Benjamin Weissman, lecturer of cognitive science, surveys this common form of communication.
Benjamin Weissman is a leading expert in the field of emoji. Weissman’s research focuses on meaning in conversation from a cognitive and linguistic perspective. With a PhD in Linguistics from the University of Illinois at Urbana-Champaign, Dr. Weissman has conducted research at the intersections of pragmatics, psycholinguistics, and experimental linguistics.
Emoji: Language or Communication?
From the upside-down smiley face to the eggplant to the skull, emoji are ubiquitous ways of communicating in a digital space. With their growing popularity come fundamental questions about the symbols. Are they degrading the way we use language? Are emoji actually becoming a new language themselves?
They certainly have some parallels with elements of communication that we’re long familiar with. When we have a face-to-face conversation, we don’t just pay attention to the words that the person is saying – we also take note of things like facial expressions, body language, and gestures. These elements of communication are traditionally absent from writing and texting, but emoji can help fill that gap.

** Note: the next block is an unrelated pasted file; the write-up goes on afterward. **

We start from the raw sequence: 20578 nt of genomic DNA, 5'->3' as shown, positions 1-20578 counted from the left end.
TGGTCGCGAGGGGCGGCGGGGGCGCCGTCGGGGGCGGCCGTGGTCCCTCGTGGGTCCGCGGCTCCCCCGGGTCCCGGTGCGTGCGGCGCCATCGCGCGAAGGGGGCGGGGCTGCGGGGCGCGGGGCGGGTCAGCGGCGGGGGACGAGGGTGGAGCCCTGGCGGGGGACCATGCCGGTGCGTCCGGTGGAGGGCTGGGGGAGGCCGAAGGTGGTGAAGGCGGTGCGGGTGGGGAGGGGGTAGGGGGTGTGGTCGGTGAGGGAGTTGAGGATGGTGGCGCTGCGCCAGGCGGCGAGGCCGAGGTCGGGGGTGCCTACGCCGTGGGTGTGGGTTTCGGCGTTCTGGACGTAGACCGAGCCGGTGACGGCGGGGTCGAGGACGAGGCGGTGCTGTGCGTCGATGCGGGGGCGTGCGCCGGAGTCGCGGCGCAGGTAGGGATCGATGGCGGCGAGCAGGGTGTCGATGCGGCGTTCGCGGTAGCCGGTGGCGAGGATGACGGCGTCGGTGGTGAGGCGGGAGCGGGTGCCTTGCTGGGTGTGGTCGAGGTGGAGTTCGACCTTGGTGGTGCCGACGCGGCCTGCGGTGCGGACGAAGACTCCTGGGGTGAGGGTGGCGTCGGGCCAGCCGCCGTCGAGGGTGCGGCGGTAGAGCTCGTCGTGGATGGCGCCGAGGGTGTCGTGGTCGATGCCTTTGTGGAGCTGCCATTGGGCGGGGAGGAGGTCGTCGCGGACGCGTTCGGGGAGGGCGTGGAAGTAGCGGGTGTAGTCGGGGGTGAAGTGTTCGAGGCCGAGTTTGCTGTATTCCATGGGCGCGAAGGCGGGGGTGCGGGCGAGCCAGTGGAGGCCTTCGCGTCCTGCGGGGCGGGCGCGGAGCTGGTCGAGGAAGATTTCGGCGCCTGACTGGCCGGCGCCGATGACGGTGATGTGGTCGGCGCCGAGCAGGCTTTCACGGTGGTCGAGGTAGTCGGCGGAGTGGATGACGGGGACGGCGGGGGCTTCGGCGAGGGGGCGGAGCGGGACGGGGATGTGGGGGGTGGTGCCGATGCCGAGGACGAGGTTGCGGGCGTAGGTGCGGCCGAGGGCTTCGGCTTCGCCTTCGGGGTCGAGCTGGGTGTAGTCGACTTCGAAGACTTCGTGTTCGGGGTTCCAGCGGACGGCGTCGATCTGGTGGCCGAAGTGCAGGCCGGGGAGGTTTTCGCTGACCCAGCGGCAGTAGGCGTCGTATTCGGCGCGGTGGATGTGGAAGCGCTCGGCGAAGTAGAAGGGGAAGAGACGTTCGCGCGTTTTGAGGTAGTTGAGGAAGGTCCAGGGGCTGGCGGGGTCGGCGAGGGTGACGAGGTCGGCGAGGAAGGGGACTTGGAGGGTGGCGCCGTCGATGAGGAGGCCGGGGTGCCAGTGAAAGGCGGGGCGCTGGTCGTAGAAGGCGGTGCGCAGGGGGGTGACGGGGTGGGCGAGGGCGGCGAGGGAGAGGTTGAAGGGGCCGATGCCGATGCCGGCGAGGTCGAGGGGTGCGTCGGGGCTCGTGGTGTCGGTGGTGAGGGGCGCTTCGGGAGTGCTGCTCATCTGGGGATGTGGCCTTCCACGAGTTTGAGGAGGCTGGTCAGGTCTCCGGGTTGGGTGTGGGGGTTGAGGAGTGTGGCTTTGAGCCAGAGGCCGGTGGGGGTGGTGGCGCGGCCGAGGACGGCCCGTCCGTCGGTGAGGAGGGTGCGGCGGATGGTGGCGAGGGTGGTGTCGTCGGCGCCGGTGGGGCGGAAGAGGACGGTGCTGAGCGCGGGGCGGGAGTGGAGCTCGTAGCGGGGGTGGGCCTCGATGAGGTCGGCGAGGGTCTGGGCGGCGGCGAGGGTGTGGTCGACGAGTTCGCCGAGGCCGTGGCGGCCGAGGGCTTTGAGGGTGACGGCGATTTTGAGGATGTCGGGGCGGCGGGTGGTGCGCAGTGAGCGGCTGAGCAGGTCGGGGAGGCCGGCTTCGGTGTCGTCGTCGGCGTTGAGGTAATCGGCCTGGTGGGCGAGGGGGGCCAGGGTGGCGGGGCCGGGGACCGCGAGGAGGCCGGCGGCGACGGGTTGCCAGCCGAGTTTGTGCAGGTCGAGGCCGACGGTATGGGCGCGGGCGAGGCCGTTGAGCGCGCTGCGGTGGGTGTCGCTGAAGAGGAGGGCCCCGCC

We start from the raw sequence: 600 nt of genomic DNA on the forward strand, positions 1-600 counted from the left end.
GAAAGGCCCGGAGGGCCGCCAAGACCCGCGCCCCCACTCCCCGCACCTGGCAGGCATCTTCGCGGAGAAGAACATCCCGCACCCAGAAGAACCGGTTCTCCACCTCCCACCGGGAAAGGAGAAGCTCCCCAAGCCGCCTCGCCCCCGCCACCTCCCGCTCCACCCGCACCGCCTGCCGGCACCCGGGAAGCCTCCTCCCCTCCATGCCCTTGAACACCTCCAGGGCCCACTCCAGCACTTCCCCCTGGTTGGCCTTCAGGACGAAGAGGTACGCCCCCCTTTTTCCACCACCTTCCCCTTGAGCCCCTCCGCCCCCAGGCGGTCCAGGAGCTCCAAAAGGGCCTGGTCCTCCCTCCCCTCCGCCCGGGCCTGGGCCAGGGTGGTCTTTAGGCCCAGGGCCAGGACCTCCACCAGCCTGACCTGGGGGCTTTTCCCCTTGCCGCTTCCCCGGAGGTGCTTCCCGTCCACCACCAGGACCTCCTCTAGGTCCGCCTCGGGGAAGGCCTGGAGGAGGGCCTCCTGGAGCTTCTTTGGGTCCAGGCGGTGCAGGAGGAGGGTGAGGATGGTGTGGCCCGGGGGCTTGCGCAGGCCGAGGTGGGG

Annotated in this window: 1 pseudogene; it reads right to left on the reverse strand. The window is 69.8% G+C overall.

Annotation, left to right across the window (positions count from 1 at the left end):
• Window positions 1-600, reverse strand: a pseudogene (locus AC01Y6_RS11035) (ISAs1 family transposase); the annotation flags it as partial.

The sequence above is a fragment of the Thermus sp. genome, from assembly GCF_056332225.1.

Recent psycholinguistic experiments have shown that people are typically good at processing emoji in real time, interpreting them on their own or alongside words with no significant lags or slipups. The thinking is that we’re already good at this because it’s similar to what we do in face-to-face communication: pulling information from different sources, that exists in different formats, and combining it into a unified representation. This is a natural part of language understanding and when we process emoji alongside words, this is what we’re doing. To say emoji ruin communication is to ignore every other element of face-to-face communication.
That said, this doesn’t mean that emoji are their own language or that they can do everything that language does. When one tries to combine emoji together in a linear, word-like string to express full complex sentences, it can result in a difficult-to-interpret mess. For this reason, many believe emoji are not a full language unto themselves, nor will they ever be. Emoji are pictures – they can fill a wide range of valuable functions in text-based communication as a supplement, though not as a full language on their own.